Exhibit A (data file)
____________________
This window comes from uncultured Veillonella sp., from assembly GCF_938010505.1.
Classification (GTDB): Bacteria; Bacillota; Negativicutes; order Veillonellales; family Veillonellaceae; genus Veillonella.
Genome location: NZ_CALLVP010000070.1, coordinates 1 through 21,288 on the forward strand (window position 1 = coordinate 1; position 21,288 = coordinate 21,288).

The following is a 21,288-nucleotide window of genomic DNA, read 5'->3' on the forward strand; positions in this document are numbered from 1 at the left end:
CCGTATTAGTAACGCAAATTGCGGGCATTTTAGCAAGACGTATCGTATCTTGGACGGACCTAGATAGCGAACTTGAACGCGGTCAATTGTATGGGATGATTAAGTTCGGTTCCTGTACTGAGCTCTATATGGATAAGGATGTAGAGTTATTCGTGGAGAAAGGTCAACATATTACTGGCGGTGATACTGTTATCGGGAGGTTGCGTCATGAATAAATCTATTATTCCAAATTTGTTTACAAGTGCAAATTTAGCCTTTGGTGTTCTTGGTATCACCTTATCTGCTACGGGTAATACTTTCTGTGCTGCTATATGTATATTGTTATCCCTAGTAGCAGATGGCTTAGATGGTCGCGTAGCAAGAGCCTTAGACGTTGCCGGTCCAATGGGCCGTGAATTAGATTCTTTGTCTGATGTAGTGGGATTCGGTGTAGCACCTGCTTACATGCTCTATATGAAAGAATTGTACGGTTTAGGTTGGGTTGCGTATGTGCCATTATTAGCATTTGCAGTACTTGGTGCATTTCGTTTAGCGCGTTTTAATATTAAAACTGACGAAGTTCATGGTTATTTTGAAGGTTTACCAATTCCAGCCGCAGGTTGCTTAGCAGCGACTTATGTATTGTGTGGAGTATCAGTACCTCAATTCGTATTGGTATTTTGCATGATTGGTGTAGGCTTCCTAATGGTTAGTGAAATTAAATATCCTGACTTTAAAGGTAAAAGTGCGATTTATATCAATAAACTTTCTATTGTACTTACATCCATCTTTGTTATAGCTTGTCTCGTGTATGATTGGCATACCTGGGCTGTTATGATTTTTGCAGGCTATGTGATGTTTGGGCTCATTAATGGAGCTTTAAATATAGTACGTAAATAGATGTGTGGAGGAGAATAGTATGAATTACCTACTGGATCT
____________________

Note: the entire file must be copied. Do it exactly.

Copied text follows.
This window comes from uncultured Veillonella sp., from assembly GCF_938010505.1.
Classification (GTDB): Bacteria; Bacillota; Negativicutes; order Veillonellales; family Veillonellaceae; genus Veillonella.
Genome location: NZ_CALLVP010000070.1, coordinates 1 through 21,288 on the forward strand (window position 1 = coordinate 1; position 21,288 = coordinate 21,288).

The following is a 21,288-nucleotide window of genomic DNA, read 5'->3' on the forward strand; positions in this document are numbered from 1 at the left end:
CCGTATTAGTAACGCAAATTGCGGGCATTTTAGCAAGACGTATCGTATCTTGGACGGACCTAGATAGCGAACTTGAACGCGGTCAATTGTATGGGATGATTAAGTTCGGTTCCTGTACTGAGCTCTATATGGATAAGGATGTAGAGTTATTCGTGGAGAAAGGTCAACATATTACTGGCGGTGATACTGTTATCGGGAGGTTGCGTCATGAATAAATCTATTATTCCAAATTTGTTTACAAGTGCAAATTTAGCCTTTGGTGTTCTTGGTATCACCTTATCTGCTACGGGTAATACTTTCTGTGCTGCTATATGTATATTGTTATCCCTAGTAGCAGATGGCTTAGATGGTCGCGTAGCAAGAGCCTTAGACGTTGCCGGTCCAATGGGCCGTGAATTAGATTCTTTGTCTGATGTAGTGGGATTCGGTGTAGCACCTGCTTACATGCTCTATATGAAAGAATTGTACGGTTTAGGTTGGGTTGCGTATGTGCCATTATTAGCATTTGCAGTACTTGGTGCATTTCGTTTAGCGCGTTTTAATATTAAAACTGACGAAGTTCATGGTTATTTTGAAGGTTTACCAATTCCAGCCGCAGGTTGCTTAGCAGCGACTTATGTATTGTGTGGAGTATCAGTACCTCAATTCGTATTGGTATTTTGCATGATTGGTGTAGGCTTCCTAATGGTTAGTGAAATTAAATATCCTGACTTTAAAGGTAAAAGTGCGATTTATATCAATAAACTTTCTATTGTACTTACATCCATCTTTGTTATAGCTTGTCTCGTGTATGATTGGCATACCTGGGCTGTTATGATTTTTGCAGGCTATGTGATGTTTGGGCTCATTAATGGAGCTTTAAATATAGTACGTAAATAGATGTGTGGAGGAGAATAGTATGAATTACCTACTGGATCT